Articles | Volume 1, issue 4
Hydrol. Earth Syst. Sci., 1, 801–811, 1997
https://doi.org/10.5194/hess-1-801-1997
Hydrol. Earth Syst. Sci., 1, 801–811, 1997
https://doi.org/10.5194/hess-1-801-1997

  31 Dec 1997

31 Dec 1997

Field scale variability of solute transport parameters and related soil properties

B. Lennartz*, S. K. Kamra, and S. Meyer-Windel B. Lennartz et al.
  • *corresponding author
  • Institut für Wasserwirtschaft und Landschaftsökologie, Universität Kiel, Olshausenstr. 40, 24118 Kiel, Germany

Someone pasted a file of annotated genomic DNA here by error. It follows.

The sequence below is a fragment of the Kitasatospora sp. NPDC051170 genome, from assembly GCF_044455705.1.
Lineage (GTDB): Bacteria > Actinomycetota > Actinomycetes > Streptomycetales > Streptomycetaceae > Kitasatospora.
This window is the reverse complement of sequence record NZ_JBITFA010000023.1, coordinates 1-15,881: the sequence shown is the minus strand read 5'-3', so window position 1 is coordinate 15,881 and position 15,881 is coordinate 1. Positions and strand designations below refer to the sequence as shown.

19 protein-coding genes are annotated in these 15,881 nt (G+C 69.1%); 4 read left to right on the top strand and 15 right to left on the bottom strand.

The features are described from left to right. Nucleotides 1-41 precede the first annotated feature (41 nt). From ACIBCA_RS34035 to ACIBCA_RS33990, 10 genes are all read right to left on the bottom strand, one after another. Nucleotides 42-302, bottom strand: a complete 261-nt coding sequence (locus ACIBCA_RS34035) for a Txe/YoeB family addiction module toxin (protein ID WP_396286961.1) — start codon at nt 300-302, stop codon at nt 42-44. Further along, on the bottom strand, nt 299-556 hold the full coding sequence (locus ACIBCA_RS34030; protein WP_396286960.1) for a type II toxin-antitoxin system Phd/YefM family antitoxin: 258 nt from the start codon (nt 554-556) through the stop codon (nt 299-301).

Abstract. The spatial variability of transport parameters has to be taken into account for a reliable assessment of solute behaviour in natural field soils. Two field sites were studied by collecting 24 and 36 small undisturbed soil columns at an uniform grid of 15 m spacing. Displacement experiments were conducted in these columns with bromide traced water under unsaturated steady state transport conditions. Measured breakthrough curves (BTCs) were evaluated with the simple convective-dispersive equation (CDE). The solute mobility index (MI) calculated as the ratio of measured to fitted pore water velocity and the dispersion coefficient (D) were used to classify bromide breakthrough behaviour. Experimental BTCs were classified into two groups: type I curves expressed classical solute behaviour while type II curves were characterised by the occurrence of a bromide concentration maximum before 0.35 pore volumes of effluent (MI<0.35) resulting from preferential flow conditions. Six columns from site A and 8 from site B were identified as preferential. Frequency distributions of the transport parameters (MI and D) of both sites were either extremely skewed or bimodal. Log-transformation did not lead to a normal distribution in any case. Contour maps of bromide mass flux at certain time steps indicated the clustering of preferential flow regions at both sites. Differences in the extent of preferential flow between sites seemed to be governed by soil structure. Linear cross correlations among transport parameters and independently measured soil properties revealed relations between solute mobility and volumetric soil water content at time of sampling, texture and organic carbon content. The volumetric field soil water content, a simple measure characterising the soil hydraulic behaviour at the sampling location, was found to be a highly sensitive parameter with respect to solute mobility and preferential flow situations. Almost no relation was found between solute transport parameters and independently determined soil properties when non-preferential and preferential samples were considered separately in regression analyses. Future work should concentrate to relate integrated parameters such as the infiltration rate or the soil hydraulic functions to solute mobility under different flow situations.

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